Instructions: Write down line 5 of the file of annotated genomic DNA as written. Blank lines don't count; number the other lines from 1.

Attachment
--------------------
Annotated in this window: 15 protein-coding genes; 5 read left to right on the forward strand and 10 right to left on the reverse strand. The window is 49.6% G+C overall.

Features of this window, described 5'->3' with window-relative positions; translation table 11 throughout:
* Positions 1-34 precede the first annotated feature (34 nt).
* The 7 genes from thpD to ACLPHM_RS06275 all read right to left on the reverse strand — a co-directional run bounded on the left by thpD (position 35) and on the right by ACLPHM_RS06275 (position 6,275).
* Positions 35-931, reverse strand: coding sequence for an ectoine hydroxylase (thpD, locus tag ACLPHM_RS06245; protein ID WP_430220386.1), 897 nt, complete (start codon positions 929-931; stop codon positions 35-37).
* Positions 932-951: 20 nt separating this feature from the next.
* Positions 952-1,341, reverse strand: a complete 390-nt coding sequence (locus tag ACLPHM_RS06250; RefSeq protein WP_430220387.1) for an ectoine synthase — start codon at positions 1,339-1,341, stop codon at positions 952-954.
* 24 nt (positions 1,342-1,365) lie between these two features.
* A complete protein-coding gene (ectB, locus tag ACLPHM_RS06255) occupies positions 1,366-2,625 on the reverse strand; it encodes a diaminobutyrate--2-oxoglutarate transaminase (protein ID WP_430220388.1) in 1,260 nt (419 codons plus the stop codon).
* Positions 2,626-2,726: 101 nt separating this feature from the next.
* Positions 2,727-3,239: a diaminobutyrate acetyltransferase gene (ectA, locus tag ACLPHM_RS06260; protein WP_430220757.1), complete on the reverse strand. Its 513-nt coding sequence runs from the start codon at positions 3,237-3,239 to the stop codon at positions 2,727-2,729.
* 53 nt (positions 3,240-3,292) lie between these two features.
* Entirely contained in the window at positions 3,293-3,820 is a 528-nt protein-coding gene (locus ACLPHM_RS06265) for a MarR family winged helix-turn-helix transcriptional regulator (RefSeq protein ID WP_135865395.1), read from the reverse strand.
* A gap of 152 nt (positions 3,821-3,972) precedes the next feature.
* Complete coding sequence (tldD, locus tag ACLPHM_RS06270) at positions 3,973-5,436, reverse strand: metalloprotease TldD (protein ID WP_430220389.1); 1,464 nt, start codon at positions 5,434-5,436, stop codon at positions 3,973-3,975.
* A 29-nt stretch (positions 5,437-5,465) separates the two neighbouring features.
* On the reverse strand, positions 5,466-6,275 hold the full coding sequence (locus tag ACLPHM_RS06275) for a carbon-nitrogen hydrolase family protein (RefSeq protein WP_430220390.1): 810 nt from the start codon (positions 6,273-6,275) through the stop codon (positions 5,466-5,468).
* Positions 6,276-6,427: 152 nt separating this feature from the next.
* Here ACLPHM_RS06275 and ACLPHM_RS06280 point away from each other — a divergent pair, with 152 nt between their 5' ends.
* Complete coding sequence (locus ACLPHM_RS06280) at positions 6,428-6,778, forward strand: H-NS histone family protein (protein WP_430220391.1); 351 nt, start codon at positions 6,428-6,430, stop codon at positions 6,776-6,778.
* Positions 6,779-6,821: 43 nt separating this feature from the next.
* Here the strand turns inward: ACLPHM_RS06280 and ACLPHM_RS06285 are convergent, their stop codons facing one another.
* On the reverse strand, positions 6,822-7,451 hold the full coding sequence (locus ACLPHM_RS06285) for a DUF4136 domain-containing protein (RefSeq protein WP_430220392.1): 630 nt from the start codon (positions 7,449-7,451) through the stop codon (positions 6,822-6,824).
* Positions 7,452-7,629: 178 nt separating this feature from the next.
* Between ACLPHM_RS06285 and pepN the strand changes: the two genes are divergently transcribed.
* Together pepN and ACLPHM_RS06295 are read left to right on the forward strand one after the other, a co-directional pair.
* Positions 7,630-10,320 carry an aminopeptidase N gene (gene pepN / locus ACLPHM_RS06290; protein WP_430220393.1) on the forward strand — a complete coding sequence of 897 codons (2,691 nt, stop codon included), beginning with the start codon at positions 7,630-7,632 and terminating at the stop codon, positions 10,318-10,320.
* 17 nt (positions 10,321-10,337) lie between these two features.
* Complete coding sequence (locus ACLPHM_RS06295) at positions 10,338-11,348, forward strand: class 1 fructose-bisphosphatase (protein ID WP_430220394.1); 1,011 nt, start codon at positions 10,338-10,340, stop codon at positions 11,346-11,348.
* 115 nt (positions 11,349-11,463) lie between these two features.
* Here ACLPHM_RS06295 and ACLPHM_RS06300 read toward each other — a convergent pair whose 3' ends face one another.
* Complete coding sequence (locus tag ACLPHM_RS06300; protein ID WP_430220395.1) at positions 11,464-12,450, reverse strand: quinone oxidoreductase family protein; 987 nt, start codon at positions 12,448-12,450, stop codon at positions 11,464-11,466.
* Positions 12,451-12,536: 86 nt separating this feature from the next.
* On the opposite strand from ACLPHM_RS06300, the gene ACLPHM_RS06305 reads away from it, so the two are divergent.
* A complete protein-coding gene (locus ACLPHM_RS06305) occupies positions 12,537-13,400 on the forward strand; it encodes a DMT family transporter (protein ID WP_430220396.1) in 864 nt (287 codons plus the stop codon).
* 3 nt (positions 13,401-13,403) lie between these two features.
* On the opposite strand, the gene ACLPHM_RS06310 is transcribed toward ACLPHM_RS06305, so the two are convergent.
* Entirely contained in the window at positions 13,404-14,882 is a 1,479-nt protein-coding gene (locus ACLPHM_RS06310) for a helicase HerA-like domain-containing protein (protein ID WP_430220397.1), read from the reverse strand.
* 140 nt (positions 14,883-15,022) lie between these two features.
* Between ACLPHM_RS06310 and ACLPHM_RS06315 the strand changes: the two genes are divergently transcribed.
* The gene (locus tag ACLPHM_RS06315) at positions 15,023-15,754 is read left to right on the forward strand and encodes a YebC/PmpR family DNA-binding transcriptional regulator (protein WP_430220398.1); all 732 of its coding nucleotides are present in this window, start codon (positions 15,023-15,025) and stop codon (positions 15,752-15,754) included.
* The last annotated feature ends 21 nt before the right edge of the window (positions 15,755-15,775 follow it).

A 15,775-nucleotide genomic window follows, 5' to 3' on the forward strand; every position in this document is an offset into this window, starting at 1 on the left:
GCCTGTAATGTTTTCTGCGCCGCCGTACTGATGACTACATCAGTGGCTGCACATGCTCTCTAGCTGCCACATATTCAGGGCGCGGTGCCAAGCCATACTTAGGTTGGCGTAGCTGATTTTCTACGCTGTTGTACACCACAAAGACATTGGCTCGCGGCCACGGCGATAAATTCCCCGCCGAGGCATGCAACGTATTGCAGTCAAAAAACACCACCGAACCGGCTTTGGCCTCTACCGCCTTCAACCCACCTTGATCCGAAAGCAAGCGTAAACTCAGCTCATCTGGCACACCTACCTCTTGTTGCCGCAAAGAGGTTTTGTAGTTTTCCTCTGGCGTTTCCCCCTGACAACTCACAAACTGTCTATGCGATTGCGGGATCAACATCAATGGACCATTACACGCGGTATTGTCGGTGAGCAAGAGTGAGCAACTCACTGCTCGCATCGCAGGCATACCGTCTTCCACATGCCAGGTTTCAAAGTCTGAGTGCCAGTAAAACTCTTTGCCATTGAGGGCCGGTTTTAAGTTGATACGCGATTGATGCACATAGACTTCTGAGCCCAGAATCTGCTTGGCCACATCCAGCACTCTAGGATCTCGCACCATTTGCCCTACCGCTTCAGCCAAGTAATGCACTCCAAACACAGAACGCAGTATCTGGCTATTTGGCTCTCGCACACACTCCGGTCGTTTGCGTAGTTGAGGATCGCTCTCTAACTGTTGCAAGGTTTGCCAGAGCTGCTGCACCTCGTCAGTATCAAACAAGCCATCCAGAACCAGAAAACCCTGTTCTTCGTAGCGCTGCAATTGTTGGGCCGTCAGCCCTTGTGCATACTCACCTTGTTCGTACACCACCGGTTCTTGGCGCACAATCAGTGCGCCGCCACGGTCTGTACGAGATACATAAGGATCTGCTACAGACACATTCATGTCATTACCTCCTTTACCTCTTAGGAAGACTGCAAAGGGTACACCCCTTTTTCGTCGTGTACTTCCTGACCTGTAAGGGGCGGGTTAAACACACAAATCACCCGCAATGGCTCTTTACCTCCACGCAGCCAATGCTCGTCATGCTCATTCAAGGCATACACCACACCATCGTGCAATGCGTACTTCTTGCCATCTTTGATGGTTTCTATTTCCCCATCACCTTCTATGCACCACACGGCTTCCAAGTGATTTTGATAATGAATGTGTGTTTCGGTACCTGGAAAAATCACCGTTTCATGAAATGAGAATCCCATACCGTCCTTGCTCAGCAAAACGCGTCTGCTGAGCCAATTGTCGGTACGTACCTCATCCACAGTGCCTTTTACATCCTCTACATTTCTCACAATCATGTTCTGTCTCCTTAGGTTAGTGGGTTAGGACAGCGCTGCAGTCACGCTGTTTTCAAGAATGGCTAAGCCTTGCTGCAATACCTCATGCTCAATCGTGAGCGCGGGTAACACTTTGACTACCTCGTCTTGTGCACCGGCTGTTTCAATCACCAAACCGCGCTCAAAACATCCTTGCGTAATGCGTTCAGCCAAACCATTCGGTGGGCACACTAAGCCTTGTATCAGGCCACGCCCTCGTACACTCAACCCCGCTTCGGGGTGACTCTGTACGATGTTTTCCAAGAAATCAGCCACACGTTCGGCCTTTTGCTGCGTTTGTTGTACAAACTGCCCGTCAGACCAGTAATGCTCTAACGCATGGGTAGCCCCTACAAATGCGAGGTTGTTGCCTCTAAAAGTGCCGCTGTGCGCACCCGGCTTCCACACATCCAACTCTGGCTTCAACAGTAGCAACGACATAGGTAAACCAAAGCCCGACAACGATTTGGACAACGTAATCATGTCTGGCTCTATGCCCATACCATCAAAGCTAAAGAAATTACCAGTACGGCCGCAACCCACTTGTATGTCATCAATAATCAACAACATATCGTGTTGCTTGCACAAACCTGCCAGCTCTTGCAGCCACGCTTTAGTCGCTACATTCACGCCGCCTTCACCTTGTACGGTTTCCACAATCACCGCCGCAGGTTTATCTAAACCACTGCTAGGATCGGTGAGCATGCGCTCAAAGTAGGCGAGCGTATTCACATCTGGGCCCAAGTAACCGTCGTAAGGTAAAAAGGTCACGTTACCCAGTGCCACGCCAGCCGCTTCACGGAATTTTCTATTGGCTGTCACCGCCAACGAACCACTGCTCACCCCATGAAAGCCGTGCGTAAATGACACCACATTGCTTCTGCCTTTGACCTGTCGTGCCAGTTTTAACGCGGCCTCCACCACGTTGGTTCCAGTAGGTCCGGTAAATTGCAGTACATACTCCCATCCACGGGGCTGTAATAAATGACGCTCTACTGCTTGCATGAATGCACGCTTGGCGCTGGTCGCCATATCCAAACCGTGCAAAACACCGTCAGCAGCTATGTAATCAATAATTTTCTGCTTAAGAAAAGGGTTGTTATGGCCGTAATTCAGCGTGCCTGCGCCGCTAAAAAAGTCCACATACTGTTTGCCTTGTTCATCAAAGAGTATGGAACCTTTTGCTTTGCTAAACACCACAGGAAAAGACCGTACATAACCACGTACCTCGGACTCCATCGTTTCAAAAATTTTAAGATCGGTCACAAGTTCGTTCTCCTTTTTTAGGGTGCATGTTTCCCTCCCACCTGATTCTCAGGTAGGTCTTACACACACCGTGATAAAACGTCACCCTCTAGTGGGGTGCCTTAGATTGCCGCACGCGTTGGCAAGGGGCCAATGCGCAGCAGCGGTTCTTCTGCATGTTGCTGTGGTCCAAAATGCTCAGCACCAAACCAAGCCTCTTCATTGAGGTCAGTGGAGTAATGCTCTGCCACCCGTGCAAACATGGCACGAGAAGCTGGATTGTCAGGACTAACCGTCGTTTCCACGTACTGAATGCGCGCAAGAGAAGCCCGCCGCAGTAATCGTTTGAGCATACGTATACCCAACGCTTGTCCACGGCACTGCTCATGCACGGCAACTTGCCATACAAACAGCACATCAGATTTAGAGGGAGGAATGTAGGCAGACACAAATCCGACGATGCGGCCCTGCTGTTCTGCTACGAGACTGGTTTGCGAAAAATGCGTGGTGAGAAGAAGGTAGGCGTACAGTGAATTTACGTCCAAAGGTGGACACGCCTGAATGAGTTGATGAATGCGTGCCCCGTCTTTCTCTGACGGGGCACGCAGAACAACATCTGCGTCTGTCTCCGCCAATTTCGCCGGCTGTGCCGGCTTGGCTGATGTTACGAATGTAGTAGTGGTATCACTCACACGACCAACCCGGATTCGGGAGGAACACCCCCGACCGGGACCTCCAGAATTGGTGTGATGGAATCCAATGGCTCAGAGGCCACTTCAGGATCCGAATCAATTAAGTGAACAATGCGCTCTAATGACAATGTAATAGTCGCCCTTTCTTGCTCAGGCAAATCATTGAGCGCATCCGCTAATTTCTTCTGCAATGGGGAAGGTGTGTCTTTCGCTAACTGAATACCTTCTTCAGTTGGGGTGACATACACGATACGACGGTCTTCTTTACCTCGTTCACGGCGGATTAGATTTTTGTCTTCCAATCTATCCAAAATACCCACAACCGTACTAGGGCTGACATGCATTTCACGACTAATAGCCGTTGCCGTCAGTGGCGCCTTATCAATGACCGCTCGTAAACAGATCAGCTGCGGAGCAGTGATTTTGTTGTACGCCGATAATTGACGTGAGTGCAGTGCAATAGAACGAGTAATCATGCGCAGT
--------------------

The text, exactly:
* Positions 35-931, reverse strand: coding sequence for an ectoine hydroxylase (thpD, locus tag ACLPHM_RS06245; protein ID WP_430220386.1), 897 nt, complete (start codon positions 929-931; stop codon positions 35-37).